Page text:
As you gradually change your diet and lifestyle, you will begin to feel good most of the time. This makes it so worth it! When you give your body what it needs to protect it from what does it harm, it rewards you with a wonderful feeling of wellness - no aches and pains, no tension, abundant energy, and a calm centeredness. Then, on those occasions when you indulge in something that isn't good for you, you'll feel it more, because of the contrast with your usual healthy state. T his will help motivate you to continue making better choices.
You don't need to exercise either. Your body needs movement every day. Raising your heart rate and increasing your breathing is good for you on so many levels. But if you think of it as exercise, it will sound like work, and you'll think of every reason to avoid it. Find activities that you enjoy, that get you outside, that you can easily fit into your daily routine. Like parking as far from the store entrance as possible, which also spares you the sparring for a closer-in space. Taking the stairs instead of the elevator. Getting out and walking or riding a bike. Spending a few minutes throughout the day on a rebounder. It doesn't have to be grueling.
According to Al Sears, M.D., the latest research reveals that prolonged intense cardio exercises actually weaken the heart, not strengthen it. Many serious marathon runners have weak harts for this reason, and James Fixx, who "wrote the book on running," died at a young age of a heart attack while running, as have so many others. Dr. Sears' P.A.C.E. Program, on the other hand, involved short intervals of intense demand alternating with longer periods of less demand, and can be applied to walking, running, swimming, and other solo sports.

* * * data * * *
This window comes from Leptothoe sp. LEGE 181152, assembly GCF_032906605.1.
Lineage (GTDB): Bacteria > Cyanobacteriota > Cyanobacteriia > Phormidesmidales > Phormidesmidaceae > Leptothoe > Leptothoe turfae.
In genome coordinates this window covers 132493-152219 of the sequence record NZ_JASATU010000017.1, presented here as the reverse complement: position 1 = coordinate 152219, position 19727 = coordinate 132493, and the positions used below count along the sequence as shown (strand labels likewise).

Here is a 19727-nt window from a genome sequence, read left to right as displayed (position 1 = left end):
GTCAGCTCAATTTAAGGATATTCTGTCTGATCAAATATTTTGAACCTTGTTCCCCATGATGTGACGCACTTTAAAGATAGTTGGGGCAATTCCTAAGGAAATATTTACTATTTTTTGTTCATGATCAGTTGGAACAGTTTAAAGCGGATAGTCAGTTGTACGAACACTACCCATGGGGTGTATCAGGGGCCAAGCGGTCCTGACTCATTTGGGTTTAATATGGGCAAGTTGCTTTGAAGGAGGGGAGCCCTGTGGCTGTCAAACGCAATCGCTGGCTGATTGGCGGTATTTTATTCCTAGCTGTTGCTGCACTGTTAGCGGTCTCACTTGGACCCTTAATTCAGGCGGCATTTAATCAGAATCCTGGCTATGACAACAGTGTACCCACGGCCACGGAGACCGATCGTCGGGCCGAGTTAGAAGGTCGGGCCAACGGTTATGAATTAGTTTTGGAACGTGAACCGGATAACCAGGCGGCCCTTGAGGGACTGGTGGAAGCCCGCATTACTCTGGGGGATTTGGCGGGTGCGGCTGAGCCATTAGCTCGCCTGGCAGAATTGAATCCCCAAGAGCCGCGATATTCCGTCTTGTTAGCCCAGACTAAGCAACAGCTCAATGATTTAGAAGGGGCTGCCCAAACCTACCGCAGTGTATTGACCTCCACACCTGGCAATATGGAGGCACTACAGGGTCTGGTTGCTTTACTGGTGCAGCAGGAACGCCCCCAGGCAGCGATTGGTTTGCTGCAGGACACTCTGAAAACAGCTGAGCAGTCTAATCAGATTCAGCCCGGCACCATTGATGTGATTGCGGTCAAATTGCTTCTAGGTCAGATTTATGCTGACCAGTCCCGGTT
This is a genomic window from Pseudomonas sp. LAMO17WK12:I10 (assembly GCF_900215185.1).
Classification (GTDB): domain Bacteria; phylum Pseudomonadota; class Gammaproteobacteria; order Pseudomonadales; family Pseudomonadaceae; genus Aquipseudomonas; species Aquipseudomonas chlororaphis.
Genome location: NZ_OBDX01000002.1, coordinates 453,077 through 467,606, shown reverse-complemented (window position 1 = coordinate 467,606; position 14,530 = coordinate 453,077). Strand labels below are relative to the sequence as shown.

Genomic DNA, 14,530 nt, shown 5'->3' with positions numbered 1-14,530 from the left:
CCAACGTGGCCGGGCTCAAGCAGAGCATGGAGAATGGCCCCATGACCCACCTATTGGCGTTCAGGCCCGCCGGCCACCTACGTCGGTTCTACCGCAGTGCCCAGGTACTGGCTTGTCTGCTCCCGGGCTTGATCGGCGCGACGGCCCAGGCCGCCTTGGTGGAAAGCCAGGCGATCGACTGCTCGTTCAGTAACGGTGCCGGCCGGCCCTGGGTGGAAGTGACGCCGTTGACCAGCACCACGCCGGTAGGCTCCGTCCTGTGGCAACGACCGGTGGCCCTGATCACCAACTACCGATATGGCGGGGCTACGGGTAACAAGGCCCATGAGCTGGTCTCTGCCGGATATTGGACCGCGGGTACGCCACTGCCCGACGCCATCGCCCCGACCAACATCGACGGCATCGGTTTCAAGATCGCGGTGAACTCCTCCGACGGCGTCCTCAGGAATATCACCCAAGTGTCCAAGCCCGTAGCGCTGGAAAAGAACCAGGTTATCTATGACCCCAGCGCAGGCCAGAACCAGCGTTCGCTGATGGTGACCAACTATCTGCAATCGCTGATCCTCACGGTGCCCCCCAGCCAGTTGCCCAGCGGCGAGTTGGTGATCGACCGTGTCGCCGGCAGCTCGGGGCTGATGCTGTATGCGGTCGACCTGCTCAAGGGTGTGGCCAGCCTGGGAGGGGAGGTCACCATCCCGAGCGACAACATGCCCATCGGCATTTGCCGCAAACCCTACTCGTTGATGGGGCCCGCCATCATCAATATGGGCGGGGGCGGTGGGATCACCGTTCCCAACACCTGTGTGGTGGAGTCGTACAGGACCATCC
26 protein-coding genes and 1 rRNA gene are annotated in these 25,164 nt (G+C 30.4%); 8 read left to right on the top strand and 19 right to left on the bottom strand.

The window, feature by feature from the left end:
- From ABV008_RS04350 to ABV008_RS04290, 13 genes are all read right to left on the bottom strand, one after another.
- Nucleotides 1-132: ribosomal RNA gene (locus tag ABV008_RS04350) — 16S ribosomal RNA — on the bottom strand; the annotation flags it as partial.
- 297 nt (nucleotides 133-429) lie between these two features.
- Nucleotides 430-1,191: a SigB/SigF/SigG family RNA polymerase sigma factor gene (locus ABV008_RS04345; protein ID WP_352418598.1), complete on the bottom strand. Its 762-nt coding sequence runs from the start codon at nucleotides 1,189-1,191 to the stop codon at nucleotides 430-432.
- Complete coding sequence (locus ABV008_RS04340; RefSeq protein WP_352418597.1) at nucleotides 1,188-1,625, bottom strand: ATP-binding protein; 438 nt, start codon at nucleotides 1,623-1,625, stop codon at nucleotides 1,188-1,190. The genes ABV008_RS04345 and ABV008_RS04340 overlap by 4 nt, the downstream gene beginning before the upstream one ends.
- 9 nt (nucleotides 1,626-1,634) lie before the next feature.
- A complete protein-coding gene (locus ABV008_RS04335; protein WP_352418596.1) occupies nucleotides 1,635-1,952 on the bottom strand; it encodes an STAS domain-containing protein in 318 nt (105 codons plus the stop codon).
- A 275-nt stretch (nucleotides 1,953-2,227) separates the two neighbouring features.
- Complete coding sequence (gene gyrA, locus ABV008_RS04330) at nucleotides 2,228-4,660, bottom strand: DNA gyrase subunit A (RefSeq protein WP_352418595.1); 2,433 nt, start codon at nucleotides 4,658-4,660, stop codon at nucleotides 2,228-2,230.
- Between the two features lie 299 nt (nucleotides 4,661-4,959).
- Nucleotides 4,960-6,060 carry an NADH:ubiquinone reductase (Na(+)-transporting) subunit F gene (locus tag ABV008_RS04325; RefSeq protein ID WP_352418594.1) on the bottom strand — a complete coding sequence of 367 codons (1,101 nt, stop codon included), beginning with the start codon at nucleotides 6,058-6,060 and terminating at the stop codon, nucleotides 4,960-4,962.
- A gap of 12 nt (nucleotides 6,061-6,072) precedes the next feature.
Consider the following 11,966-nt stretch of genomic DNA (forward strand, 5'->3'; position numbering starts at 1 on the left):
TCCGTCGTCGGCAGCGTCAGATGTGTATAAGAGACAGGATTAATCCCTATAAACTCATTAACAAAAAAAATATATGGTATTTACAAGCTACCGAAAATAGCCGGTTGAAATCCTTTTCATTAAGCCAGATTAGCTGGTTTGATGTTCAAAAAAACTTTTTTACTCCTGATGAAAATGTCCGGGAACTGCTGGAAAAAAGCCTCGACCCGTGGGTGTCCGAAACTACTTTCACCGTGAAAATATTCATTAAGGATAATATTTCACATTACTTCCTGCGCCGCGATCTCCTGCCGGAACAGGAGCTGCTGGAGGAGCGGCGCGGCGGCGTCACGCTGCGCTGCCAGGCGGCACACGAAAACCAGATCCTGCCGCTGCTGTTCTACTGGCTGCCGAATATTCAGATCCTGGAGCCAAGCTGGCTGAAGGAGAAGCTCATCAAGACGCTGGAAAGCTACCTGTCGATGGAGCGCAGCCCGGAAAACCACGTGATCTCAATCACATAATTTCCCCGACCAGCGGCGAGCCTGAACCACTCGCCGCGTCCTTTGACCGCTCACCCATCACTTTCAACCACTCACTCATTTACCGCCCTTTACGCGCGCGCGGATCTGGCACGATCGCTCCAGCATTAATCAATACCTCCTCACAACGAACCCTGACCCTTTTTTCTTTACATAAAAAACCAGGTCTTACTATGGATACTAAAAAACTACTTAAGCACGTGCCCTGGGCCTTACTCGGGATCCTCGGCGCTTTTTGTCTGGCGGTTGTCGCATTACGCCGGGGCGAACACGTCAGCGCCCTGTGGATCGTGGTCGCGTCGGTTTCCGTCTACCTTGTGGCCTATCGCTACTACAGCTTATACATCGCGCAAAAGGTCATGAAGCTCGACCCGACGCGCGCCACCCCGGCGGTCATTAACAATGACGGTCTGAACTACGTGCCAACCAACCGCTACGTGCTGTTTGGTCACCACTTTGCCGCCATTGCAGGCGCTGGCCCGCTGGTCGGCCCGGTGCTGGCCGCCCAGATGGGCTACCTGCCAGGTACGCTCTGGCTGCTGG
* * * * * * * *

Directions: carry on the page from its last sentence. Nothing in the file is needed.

Start wherever you're at physically, and gradually get your body moving more. When you do this gradually, and in ways that you actually find enjoyable, you'll be building new habits that you can sustain for the long haul.
Diets, exercise programs, and New Year's resolutions all tend to fail for the same reason. They represent too steep a climb from where you are now to where you want to be. Try the incremental approach this time. Be the tortoise instead of the hare. Pace yourself. The slow and steady approach will get you where you want to go.
When you start listening to your body, it will tell you what you need to know. When you focus each month on adding one good thing and subtracting one bad thing, you'll be moving step-by-step into the Beyond Health lifestyle. And that's how you will make this year your healthiest ever.